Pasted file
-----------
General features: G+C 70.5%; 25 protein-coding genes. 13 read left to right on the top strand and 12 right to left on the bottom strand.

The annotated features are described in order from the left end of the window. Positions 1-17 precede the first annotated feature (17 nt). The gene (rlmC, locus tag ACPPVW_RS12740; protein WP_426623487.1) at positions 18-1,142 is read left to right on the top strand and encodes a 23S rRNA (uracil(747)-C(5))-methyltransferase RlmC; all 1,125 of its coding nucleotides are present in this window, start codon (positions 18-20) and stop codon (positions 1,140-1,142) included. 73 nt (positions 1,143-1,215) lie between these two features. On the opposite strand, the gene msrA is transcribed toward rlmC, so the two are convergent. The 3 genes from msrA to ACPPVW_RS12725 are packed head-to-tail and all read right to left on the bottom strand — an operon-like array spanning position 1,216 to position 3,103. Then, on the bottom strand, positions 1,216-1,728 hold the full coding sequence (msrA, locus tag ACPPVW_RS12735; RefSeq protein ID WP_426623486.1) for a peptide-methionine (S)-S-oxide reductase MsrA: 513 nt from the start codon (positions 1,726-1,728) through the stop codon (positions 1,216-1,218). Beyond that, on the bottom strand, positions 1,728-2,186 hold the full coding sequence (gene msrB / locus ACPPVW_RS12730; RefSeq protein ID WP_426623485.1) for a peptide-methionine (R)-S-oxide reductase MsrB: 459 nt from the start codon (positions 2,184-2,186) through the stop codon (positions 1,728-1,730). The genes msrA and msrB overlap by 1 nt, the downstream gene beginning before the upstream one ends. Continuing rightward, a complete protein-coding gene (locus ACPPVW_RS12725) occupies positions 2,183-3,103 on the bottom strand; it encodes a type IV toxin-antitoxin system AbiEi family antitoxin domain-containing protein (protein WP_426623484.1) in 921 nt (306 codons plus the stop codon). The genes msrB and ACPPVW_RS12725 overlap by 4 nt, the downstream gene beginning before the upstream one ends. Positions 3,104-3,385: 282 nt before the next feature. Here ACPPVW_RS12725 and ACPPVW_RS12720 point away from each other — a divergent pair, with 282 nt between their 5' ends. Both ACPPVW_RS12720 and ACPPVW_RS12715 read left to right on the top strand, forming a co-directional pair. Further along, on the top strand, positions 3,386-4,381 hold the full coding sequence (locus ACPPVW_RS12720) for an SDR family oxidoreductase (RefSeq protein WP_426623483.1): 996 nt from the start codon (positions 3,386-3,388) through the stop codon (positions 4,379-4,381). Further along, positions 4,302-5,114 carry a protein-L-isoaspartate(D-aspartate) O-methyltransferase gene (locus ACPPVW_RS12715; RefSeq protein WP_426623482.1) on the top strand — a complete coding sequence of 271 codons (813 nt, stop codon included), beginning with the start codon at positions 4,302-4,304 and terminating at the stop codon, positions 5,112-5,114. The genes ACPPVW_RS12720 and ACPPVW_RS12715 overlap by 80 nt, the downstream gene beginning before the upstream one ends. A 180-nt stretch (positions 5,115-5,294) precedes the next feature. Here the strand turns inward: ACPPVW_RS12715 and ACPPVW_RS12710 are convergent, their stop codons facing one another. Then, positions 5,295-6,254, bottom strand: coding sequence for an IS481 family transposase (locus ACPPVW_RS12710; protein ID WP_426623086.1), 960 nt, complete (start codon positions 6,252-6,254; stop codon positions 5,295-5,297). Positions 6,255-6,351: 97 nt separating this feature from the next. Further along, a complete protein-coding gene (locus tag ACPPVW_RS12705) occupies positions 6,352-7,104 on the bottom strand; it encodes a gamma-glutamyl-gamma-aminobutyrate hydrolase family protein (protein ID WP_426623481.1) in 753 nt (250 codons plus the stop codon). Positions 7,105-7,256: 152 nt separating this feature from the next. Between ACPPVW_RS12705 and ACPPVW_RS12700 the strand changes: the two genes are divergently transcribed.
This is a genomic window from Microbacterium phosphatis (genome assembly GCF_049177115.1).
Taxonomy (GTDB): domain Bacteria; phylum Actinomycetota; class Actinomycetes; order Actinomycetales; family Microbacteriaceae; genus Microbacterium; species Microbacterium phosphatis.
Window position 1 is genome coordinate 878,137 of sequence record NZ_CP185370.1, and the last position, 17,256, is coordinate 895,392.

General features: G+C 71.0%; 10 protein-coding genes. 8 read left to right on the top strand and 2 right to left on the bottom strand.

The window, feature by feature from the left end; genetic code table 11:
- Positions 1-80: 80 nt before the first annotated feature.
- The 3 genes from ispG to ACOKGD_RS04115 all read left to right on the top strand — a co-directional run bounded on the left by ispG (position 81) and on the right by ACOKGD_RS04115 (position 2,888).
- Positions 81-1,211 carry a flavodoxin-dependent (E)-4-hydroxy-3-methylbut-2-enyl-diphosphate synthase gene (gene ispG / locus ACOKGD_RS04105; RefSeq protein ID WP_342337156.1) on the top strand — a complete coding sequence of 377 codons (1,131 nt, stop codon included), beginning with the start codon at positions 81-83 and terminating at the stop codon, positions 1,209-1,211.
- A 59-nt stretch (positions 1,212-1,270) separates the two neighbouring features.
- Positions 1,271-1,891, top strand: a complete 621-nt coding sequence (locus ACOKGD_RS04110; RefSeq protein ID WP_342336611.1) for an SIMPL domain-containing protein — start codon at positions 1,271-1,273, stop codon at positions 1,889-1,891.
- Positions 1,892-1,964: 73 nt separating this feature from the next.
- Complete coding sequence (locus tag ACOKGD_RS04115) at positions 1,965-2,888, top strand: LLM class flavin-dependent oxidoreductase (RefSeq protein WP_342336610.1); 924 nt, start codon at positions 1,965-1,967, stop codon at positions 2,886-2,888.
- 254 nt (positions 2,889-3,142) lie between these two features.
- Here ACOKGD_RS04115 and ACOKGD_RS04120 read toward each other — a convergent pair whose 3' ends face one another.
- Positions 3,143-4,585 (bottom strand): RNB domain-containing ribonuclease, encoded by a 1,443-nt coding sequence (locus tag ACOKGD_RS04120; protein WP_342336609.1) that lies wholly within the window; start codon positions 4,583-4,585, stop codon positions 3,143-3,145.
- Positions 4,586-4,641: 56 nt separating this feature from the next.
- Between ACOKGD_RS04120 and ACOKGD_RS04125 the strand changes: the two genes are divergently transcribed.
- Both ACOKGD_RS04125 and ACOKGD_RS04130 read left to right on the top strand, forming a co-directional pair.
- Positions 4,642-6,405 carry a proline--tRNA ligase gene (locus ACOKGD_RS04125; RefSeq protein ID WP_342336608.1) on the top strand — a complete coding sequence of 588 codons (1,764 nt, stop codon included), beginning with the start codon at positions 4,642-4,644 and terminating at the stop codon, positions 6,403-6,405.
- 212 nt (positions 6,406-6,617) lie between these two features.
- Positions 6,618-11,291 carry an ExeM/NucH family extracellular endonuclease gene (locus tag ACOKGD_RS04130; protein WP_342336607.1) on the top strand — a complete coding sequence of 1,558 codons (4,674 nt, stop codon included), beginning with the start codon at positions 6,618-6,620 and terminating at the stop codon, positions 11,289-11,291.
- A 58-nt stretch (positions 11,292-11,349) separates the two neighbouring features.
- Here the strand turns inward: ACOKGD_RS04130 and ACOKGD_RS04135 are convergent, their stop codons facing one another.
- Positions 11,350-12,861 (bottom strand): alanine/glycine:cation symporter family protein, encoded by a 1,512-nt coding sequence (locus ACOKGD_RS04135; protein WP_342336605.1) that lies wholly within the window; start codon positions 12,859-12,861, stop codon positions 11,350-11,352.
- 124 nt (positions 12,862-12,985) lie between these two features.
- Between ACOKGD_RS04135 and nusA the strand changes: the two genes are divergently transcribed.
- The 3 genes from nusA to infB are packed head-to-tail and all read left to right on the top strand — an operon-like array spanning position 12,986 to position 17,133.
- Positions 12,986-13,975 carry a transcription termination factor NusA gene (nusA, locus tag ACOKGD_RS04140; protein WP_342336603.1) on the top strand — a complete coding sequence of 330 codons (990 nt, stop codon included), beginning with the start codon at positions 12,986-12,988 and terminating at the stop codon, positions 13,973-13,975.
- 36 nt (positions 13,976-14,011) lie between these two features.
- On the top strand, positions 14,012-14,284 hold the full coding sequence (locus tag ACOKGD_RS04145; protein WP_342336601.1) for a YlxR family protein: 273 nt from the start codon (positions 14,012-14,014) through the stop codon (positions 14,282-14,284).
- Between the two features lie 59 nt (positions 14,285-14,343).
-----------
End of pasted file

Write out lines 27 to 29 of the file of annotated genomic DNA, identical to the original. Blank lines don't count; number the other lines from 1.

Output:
- 124 nt (positions 12,862-12,985) lie between these two features.
- Between ACOKGD_RS04135 and nusA the strand changes: the two genes are divergently transcribed.
- The 3 genes from nusA to infB are packed head-to-tail and all read left to right on the top strand — an operon-like array spanning position 12,986 to position 17,133.